Today I posted a photo that came into my facebook feed of a man holding his old beagle on the night before he had to put his dear friend down. It touched something deep in me; I’m still grieving for my old yellow lab, Lucie, who passed several years ago.
For some reason Lucie’s death hit me especially hard. Perhaps it was because she was so guileless; perhaps it was just the time and season of my life. But I have not been able to get another dog since then. It’s entirely possible that I will never have another dog in my life.
But the reason I’m even mentioning this is that it brought to mind one of the reasons I so value the Native way of understanding life. I wrote about it in Voices in the Stones: Life Lessons from the Native Way. I’m printing an excerpt of it here. It is a reflection on my experience with an elderly Dakotah man in Devil’s Lake, North Dakota. He had been telling me about how his grandma had been able to talk to the animals and birds, and he was reflecting on how perhaps the animals didn’t hear us anymore. Or perhaps they have just chosen not to speak.
Let’s pick it up there. This is me speaking, not the Dakotah man:
“When I was a child my parents gave me a little black puppy.
I can remember holding her on my lap in the back of the family car as we drove home, thinking this was the greatest gift – no, the greatest miracle — any boy could ever receive.
I named her Boots because she had white paws. It was a simple name, without cleverness or guile. But it was my name, my choice, and Boots was going to be my dog.
For the next 14 years, “Bootsie,” as we came to call her, was my constant companion. She slept with me, walked with me, waited for me when I returned home from school.
She had a crooked smile and a crooked gait that made her amble almost comically when she came up to me wagging her whole back end after I returned from some adventure from which she had been excluded.
Like every child’s dog, she was the greatest dog in the world.
As I neared the end of high school, Bootsie’s body began to give out. Our nighttime walks became shorter and less frequent. Her step slowed, she developed a limp.
Soon she could only go a few hundred yards.
Bur her loyalty would not let her stay behind.
She would follow as best she could, then she would look up at me with her old grey muzzle and her white cloudy eyes, and would wag her tail gamely, as if in apology.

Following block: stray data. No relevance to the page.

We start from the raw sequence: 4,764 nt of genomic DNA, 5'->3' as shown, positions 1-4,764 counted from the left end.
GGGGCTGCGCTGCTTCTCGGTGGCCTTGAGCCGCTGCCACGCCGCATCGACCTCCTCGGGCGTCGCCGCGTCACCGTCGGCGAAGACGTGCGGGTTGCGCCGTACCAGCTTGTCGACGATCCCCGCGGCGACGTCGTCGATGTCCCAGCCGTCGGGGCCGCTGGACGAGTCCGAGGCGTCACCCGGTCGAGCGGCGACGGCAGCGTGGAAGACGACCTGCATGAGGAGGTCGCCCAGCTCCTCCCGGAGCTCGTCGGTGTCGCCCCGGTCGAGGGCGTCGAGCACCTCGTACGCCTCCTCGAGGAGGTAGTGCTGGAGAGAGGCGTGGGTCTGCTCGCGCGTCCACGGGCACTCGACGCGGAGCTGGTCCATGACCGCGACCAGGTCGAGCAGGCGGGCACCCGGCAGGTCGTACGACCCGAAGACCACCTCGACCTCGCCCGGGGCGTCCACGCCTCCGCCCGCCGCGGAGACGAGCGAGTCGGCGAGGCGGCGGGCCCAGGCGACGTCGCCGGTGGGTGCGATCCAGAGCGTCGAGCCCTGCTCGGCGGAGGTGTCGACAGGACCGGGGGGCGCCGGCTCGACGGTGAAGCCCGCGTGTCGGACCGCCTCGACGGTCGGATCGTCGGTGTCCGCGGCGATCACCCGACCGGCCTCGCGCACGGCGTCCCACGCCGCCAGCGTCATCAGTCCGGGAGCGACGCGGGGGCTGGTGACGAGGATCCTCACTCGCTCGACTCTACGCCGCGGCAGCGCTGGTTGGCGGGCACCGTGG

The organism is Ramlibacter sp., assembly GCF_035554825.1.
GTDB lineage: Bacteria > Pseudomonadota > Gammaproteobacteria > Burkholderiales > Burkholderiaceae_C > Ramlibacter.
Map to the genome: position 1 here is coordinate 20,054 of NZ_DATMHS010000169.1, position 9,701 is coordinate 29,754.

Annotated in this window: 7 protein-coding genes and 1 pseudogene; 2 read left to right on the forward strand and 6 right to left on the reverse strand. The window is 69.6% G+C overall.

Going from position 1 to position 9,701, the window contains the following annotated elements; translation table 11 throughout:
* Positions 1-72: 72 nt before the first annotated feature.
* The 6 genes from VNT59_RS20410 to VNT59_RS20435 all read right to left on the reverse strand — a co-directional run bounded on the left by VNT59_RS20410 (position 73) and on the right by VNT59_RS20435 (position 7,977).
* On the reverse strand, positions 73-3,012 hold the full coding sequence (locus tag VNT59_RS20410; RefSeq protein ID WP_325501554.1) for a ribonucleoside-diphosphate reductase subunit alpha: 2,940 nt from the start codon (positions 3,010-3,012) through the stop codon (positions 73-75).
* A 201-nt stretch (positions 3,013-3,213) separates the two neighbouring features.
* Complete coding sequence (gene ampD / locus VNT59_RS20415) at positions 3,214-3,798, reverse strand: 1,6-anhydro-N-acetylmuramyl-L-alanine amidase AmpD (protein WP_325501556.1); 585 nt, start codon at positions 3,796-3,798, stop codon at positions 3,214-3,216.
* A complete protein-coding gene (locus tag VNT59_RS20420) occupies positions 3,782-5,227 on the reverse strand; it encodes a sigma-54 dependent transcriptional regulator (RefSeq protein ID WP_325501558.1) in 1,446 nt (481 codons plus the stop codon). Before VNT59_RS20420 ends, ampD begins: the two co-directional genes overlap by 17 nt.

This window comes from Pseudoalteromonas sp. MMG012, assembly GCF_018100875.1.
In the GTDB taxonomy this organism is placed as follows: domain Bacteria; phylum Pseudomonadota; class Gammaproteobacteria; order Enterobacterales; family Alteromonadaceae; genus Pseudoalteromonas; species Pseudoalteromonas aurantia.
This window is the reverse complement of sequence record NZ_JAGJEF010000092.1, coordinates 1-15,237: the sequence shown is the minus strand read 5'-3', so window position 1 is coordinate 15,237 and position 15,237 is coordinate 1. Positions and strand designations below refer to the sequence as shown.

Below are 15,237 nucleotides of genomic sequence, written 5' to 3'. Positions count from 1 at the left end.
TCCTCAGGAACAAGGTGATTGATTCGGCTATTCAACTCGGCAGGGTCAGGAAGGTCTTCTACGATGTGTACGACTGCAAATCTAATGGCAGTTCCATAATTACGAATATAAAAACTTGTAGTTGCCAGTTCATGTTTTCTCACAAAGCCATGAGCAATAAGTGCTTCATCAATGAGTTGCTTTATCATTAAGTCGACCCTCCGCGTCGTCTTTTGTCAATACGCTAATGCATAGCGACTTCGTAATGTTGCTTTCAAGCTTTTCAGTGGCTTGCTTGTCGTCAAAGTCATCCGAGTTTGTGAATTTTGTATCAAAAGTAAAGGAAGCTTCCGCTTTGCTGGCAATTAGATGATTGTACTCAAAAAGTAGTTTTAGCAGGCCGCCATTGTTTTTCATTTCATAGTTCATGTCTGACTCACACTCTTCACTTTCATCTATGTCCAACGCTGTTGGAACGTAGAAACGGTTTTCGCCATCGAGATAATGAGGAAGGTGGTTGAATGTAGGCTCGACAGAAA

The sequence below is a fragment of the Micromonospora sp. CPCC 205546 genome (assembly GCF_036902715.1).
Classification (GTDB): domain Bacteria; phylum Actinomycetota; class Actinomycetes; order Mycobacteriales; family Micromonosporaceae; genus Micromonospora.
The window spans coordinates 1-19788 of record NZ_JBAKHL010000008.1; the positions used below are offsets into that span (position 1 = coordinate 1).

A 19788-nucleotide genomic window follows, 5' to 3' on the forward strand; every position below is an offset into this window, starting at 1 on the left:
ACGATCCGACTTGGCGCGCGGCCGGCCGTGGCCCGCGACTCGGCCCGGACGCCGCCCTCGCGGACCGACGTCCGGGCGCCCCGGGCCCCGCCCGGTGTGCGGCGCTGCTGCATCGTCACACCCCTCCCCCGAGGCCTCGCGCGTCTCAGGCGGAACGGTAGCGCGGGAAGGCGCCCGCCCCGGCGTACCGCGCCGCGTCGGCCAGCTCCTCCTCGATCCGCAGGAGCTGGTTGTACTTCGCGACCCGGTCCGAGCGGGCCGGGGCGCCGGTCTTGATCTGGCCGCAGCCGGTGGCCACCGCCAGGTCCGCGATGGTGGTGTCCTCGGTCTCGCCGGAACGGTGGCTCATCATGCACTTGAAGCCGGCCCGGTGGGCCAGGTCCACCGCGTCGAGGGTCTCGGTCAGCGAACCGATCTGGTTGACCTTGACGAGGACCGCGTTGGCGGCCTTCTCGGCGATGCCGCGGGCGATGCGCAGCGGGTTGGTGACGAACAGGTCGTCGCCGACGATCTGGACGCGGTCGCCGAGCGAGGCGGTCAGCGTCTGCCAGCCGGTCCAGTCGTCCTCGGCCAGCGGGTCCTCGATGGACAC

I would pick her up and carry her, laboring under her weight and feeling the heaving, uneven struggles of her labored breathing.
Eventually the day came, as it always does, when she looked up at me with an expression that said, “I can’t do it any more.” Something was passed between us, and I was called to that moment when a boy must become a man.
The next day I took her into the vet, and with tears streaming down my cheeks, held her tight as she shook and pressed against me while the vet injected the substance into her leg that turned her from my living, breathing closest companion into an inert mass that lay lifeless in my arms.
In that moment, something deep inside me died that would never live again. In a small way, it was the same thing that had died in the old man when we imposed our language and our western way of thinking on him and his people.
It had something to do with faith.
* * *
I was raised to believe that we humans are the apex of creation, made, as my Sunday school classes had taught me, in the image and likeness of God — the only element of creation possessed of an eternal soul.
It was not a deeply-held or well- thought-out conviction, it was just the way I had learned to understand the world.
But as I held my old dog in my arms and watched the light fade from her caring eyes, that conviction drained out of me as surely as the life drained out of her aged, trembling body.
I knew in that moment that I could never again embrace a belief that told me her spiritual presence and worth were inferior to mine. Her heart had been greater, her spirit purer. She had taught me about love, about faithfulness, about steadfastness and gentle caring. Her eyes had held a consciousness and understanding that was equal to mine. No one could tell me she didn’t have a soul.”
It goes on from there. But that’s enough. If this speaks to you, I hope you will pick up Voices in the Stones. It speaks to the lessons I have learned from my time among Native people and their ways. They have much to teach us if we have the ears to hear.
Here’s to the man in the photo and to all of us who have known and loved an animal in that way that has made our world and our hearts a better and softer place.